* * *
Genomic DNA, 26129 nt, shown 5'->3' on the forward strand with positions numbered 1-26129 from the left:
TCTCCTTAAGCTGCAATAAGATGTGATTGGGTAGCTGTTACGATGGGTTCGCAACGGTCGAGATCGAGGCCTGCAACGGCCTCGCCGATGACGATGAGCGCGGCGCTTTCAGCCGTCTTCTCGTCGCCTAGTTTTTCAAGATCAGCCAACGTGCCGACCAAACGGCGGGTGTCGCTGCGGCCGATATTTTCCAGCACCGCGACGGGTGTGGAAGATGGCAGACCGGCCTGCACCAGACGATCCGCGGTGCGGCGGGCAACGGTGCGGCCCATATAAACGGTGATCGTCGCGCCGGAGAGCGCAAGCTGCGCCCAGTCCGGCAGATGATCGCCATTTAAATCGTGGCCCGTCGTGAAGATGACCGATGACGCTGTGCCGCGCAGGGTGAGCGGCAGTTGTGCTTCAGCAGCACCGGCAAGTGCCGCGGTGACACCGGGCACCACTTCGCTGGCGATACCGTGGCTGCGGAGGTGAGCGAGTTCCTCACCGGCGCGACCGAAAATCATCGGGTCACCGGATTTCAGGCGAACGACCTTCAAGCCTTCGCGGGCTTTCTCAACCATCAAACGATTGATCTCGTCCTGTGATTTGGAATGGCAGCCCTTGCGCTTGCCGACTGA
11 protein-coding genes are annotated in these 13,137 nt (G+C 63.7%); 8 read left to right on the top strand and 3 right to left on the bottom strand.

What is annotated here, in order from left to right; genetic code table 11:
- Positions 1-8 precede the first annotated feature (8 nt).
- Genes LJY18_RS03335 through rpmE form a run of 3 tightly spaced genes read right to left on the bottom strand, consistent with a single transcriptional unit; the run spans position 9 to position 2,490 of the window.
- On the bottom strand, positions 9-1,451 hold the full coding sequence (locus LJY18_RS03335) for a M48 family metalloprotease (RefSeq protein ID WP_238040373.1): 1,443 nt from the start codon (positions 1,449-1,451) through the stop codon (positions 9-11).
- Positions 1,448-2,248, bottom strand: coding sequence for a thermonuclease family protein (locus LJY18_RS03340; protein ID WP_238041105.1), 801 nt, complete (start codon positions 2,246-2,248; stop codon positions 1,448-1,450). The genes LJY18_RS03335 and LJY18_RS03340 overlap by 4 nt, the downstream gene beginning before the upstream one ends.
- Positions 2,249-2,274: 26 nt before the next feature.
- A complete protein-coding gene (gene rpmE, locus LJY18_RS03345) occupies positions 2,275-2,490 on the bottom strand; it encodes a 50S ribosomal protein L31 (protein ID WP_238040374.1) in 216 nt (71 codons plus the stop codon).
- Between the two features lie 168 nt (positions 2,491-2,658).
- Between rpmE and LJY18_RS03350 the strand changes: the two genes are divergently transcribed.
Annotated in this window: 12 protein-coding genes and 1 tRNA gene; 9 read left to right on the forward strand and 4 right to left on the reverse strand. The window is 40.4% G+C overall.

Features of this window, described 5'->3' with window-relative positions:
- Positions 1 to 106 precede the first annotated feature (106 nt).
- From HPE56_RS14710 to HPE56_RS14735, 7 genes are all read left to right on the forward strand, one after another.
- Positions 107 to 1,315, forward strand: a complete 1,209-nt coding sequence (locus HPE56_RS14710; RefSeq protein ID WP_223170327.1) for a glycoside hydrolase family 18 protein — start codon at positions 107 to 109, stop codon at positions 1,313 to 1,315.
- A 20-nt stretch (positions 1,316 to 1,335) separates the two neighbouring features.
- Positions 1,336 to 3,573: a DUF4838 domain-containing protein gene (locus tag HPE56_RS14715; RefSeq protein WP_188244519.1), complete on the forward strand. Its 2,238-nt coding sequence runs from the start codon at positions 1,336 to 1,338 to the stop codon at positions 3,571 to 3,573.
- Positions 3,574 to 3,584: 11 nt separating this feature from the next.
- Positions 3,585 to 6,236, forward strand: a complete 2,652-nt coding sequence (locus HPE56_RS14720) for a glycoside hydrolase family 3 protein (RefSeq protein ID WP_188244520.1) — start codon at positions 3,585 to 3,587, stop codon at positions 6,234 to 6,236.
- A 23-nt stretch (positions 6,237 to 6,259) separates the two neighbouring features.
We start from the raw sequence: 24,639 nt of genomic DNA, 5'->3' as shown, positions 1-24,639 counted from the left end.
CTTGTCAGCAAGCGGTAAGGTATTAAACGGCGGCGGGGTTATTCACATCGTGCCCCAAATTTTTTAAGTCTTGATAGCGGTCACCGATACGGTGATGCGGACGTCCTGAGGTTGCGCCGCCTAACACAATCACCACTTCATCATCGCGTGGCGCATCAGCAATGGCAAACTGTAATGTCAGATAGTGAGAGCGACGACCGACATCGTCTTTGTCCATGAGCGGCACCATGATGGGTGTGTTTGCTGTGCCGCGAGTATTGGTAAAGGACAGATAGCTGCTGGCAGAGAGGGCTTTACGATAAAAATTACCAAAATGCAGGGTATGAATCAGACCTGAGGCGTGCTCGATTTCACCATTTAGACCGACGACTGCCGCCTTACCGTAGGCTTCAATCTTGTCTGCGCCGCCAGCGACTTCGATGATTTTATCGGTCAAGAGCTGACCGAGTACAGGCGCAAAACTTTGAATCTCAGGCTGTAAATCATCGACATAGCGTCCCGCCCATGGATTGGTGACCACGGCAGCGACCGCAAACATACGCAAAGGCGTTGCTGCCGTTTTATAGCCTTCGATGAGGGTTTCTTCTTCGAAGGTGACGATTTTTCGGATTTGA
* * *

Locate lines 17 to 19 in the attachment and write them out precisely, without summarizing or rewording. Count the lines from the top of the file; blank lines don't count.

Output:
- Positions 107 to 1,315, forward strand: a complete 1,209-nt coding sequence (locus HPE56_RS14710; RefSeq protein ID WP_223170327.1) for a glycoside hydrolase family 18 protein — start codon at positions 107 to 109, stop codon at positions 1,313 to 1,315.
- A 20-nt stretch (positions 1,316 to 1,335) separates the two neighbouring features.
- Positions 1,336 to 3,573: a DUF4838 domain-containing protein gene (locus tag HPE56_RS14715; RefSeq protein WP_188244519.1), complete on the forward strand. Its 2,238-nt coding sequence runs from the start codon at positions 1,336 to 1,338 to the stop codon at positions 3,571 to 3,573.